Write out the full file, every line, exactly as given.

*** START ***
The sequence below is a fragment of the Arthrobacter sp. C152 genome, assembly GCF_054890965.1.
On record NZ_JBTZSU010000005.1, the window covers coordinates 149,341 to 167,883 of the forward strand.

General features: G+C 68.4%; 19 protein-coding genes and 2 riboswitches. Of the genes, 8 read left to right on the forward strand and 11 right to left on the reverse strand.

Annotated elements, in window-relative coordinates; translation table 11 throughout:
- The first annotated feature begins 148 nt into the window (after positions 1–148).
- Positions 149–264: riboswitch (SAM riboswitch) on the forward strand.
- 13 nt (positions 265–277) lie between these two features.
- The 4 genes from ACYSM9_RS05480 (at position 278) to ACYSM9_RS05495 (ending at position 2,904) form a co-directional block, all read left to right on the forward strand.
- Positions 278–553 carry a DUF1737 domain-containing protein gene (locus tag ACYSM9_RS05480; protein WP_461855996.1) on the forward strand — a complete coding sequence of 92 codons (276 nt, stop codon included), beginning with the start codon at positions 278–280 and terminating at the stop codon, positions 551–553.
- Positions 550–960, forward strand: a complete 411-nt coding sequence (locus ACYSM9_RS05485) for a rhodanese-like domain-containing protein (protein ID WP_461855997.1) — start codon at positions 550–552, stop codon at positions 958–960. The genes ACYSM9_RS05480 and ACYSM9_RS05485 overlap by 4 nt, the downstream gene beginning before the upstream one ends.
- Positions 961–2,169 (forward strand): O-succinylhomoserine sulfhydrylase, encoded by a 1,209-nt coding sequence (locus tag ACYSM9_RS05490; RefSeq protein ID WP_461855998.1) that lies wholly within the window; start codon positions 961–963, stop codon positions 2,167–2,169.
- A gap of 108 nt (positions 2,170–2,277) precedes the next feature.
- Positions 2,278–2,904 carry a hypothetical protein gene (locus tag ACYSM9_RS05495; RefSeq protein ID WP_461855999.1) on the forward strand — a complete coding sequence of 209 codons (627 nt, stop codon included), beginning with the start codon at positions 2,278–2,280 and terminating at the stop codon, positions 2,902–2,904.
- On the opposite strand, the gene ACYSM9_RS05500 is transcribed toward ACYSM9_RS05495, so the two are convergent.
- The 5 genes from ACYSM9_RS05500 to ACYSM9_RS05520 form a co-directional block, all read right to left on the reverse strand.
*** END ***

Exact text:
The sequence below is a fragment of the Arthrobacter sp. C152 genome, assembly GCF_054890965.1.
On record NZ_JBTZSU010000005.1, the window covers coordinates 149,341 to 167,883 of the forward strand.

General features: G+C 68.4%; 19 protein-coding genes and 2 riboswitches. Of the genes, 8 read left to right on the forward strand and 11 right to left on the reverse strand.

Annotated elements, in window-relative coordinates; translation table 11 throughout:
- The first annotated feature begins 148 nt into the window (after positions 1–148).
- Positions 149–264: riboswitch (SAM riboswitch) on the forward strand.
- 13 nt (positions 265–277) lie between these two features.
- The 4 genes from ACYSM9_RS05480 (at position 278) to ACYSM9_RS05495 (ending at position 2,904) form a co-directional block, all read left to right on the forward strand.
- Positions 278–553 carry a DUF1737 domain-containing protein gene (locus tag ACYSM9_RS05480; protein WP_461855996.1) on the forward strand — a complete coding sequence of 92 codons (276 nt, stop codon included), beginning with the start codon at positions 278–280 and terminating at the stop codon, positions 551–553.
- Positions 550–960, forward strand: a complete 411-nt coding sequence (locus ACYSM9_RS05485) for a rhodanese-like domain-containing protein (protein ID WP_461855997.1) — start codon at positions 550–552, stop codon at positions 958–960. The genes ACYSM9_RS05480 and ACYSM9_RS05485 overlap by 4 nt, the downstream gene beginning before the upstream one ends.
- Positions 961–2,169 (forward strand): O-succinylhomoserine sulfhydrylase, encoded by a 1,209-nt coding sequence (locus tag ACYSM9_RS05490; RefSeq protein ID WP_461855998.1) that lies wholly within the window; start codon positions 961–963, stop codon positions 2,167–2,169.
- A gap of 108 nt (positions 2,170–2,277) precedes the next feature.
- Positions 2,278–2,904 carry a hypothetical protein gene (locus tag ACYSM9_RS05495; RefSeq protein ID WP_461855999.1) on the forward strand — a complete coding sequence of 209 codons (627 nt, stop codon included), beginning with the start codon at positions 2,278–2,280 and terminating at the stop codon, positions 2,902–2,904.
- On the opposite strand, the gene ACYSM9_RS05500 is transcribed toward ACYSM9_RS05495, so the two are convergent.
- The 5 genes from ACYSM9_RS05500 to ACYSM9_RS05520 form a co-directional block, all read right to left on the reverse strand.